Endianness (again)

Discussion in 'C Programming' started by gamehack, Jan 22, 2006.

  1. gamehack

    gamehack Guest

    Hello all,

    Sorry for asking too much but I've been playing with some code and just
    wrote this function:

    void reverse(uint32_t num)
    uint8_t bytes[4];
    printf("sizeof(uint8_t) is %d and bits per byte is: %d\n",
    sizeof(uint8_t), CHAR_BIT);
    bytes[0] = (uint8_t) ((num & 0x000000FF) >> 0);
    bytes[1] = (uint8_t) ((num & 0x0000FF00) >> 8);
    bytes[2] = (uint8_t) ((num & 0x00FF0000) >> 16);
    bytes[3] = (uint8_t) ((num & 0xFF000000) >> 24);

    printf("Number in memory: %#x %#x %#x %#x\nActual num is: %#x\n",
    bytes[3], bytes[2], bytes[1], bytes[0], num);

    And on my little endian machine it outputs:

    sizeof(uint8_t) is 1 and bits per byte is: 8
    Number in memory: 0xaa 0xbb 0xcc 0xdd
    Actual num is: 0xaabbccdd

    Surely the number in memory has to be 0xdd 0xcc 0xbb 0xaa... I'm doing
    some really stupid mistake but I can't see it.

    gamehack, Jan 22, 2006
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  2. There is nothing in your code which relies on endianess!

    You are explicity storing 8-bit chunks of the value in num to bytes and
    then printing them out (in reverse order which accounts for your

    If you looked at the memory at &num then you would see 0xdd 0xcc 0xbb

    uint8_t *bytes = (uint8_t*)#

    printf("Number in memory: %#x %#x %#x %#x\nActual num is: %#x\n",
    bytes[0], bytes[1], bytes[2], bytes[3], num);

    Lucien Kennedy-Lamb
    Lucien Kennedy-Lamb, Jan 22, 2006
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  3. The second case in my reply to Abhishek "How to determine the data is stored
    in memory" 1/22/06 12:52 pm, might help you solve your problem..

    Rod Pemberton
    Rod Pemberton, Jan 22, 2006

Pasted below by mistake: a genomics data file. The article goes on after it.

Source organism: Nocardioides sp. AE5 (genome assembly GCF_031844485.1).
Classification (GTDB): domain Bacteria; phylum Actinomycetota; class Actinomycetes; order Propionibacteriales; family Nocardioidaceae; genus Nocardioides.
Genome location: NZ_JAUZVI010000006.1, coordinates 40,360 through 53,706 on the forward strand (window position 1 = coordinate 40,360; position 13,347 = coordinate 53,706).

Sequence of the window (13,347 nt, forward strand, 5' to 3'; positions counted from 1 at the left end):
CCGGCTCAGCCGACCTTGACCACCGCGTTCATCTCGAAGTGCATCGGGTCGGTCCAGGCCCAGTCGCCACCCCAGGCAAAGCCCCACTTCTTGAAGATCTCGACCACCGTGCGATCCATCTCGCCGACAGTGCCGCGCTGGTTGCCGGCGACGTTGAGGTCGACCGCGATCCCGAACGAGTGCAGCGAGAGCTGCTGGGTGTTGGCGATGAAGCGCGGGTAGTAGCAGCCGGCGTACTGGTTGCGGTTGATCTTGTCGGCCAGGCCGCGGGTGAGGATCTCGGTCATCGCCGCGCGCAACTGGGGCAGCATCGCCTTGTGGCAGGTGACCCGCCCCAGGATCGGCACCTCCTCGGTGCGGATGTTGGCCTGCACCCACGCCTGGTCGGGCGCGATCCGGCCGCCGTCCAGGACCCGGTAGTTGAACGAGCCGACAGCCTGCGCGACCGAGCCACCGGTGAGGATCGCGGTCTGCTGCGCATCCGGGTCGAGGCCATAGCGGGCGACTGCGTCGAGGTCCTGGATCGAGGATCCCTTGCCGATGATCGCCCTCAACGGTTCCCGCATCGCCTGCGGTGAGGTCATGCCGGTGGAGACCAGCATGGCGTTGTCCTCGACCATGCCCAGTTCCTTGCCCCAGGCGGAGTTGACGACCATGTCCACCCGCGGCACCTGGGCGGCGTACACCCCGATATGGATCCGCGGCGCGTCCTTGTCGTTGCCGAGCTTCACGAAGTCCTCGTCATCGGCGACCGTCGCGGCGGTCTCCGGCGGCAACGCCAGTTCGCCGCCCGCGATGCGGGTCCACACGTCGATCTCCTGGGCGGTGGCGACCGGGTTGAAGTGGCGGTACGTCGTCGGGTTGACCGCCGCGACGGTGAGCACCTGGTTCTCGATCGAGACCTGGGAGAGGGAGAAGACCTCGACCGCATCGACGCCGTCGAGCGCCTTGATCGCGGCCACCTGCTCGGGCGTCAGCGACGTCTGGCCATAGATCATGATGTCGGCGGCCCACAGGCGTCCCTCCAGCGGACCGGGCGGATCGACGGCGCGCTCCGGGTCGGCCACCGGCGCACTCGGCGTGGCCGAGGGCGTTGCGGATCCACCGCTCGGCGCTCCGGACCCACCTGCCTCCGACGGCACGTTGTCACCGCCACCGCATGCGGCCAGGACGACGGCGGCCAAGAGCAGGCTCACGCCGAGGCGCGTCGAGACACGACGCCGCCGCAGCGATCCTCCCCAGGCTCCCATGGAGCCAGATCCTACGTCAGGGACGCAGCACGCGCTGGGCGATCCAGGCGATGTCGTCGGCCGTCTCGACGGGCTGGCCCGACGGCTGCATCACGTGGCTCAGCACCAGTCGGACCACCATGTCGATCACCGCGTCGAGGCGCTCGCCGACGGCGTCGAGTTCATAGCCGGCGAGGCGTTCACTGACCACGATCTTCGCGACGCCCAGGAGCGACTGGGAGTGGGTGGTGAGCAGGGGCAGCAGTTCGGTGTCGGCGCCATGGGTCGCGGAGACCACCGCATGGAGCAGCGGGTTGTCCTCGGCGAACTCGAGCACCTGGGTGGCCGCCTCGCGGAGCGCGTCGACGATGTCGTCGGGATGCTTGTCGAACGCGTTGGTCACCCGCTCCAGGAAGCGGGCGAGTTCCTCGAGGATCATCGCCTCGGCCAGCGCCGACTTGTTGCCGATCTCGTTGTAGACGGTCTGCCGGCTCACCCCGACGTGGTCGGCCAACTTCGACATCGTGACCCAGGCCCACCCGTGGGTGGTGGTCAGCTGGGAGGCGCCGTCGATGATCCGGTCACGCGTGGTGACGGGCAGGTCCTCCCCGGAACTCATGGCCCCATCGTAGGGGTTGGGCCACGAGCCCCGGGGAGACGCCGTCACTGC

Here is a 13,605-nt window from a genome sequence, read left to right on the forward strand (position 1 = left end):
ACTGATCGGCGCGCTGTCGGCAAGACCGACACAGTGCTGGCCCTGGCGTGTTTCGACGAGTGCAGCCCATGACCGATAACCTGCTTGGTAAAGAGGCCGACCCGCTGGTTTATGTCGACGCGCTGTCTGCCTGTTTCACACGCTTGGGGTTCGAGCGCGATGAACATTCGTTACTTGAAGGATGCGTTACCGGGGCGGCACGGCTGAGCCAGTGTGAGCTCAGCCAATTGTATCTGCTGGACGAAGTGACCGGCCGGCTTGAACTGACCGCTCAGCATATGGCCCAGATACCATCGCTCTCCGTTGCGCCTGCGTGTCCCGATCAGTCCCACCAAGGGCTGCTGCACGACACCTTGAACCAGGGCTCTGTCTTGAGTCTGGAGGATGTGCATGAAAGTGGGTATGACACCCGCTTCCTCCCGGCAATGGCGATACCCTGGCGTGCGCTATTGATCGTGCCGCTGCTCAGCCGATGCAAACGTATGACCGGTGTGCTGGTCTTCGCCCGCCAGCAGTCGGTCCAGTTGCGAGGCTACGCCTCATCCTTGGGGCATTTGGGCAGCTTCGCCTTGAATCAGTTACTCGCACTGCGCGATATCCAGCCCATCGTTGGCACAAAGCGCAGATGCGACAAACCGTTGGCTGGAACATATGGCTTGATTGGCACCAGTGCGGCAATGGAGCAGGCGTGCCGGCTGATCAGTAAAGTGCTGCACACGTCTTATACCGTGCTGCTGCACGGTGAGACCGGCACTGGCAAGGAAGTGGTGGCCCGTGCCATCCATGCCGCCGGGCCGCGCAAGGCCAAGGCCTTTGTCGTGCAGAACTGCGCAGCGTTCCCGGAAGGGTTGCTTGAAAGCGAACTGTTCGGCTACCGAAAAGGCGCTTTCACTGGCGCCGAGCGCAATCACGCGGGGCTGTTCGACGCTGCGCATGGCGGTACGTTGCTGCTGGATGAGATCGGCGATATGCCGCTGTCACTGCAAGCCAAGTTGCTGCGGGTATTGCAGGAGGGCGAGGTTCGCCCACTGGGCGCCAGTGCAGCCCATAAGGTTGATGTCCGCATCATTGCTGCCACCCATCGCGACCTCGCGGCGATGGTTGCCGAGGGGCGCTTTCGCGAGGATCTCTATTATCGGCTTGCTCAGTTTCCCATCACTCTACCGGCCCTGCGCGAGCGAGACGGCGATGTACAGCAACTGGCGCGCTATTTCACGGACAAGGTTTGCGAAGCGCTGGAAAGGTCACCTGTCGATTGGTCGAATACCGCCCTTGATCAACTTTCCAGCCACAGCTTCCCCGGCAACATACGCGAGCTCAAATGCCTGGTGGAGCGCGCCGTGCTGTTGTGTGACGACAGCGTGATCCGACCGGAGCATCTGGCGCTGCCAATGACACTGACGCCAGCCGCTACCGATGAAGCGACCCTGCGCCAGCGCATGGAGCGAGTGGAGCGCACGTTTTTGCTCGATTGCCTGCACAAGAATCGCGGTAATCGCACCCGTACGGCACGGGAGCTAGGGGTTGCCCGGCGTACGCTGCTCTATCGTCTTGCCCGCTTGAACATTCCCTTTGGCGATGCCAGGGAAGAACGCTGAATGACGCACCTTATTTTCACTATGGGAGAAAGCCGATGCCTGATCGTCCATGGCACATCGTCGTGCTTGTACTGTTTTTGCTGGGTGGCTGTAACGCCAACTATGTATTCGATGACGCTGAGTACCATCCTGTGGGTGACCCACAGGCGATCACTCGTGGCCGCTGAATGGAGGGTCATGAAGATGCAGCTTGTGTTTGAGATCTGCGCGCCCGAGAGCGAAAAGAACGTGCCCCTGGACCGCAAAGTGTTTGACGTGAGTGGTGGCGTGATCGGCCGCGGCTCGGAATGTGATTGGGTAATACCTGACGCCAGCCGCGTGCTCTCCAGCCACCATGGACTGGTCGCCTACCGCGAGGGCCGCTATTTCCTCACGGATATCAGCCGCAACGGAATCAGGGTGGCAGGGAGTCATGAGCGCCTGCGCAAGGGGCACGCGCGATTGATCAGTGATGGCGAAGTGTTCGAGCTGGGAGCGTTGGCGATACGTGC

4. gamehack

    gamehack Guest

    Yeah! I got it :) I just didn't get the address of the actual bytes.


    gamehack, Jan 22, 2006
  5. gamehack

    Nelu Guest

    Please don't top-post.
    Nelu, Jan 22, 2006
  6. gamehack

    CBFalconer Guest

    printf("Number in memory: %#x %#x %#x %#x\nActual num is:
    bytes[0], bytes[1], bytes[2], bytes[3], num);

    Better yet, use:

    printf("Number in memory:");
    for (i = 0; i < 4; i++) printf(" %x", bytes);
    printf("\nActual num is: %#x\n", num);

    Long rambling statements are not conducive to accuracy.

    "If you want to post a followup via groups.google.com, don't use
    the broken "Reply" link at the bottom of the article. Click on
    "show options" at the top of the article, then click on the
    "Reply" at the bottom of the article headers." - Keith Thompson
    More details at: <http://cfaj.freeshell.org/google/>
    CBFalconer, Jan 22, 2006
  7. You are writing a uint32 to a sequence of uint8_t in a portable(to the
    implementations that provides these types) way in big endian
    representation. It will output the same thing on a big endian

    Great !
    =?ISO-8859-1?Q?=22Nils_O=2E_Sel=E5sdal=22?=, Jan 23, 2006
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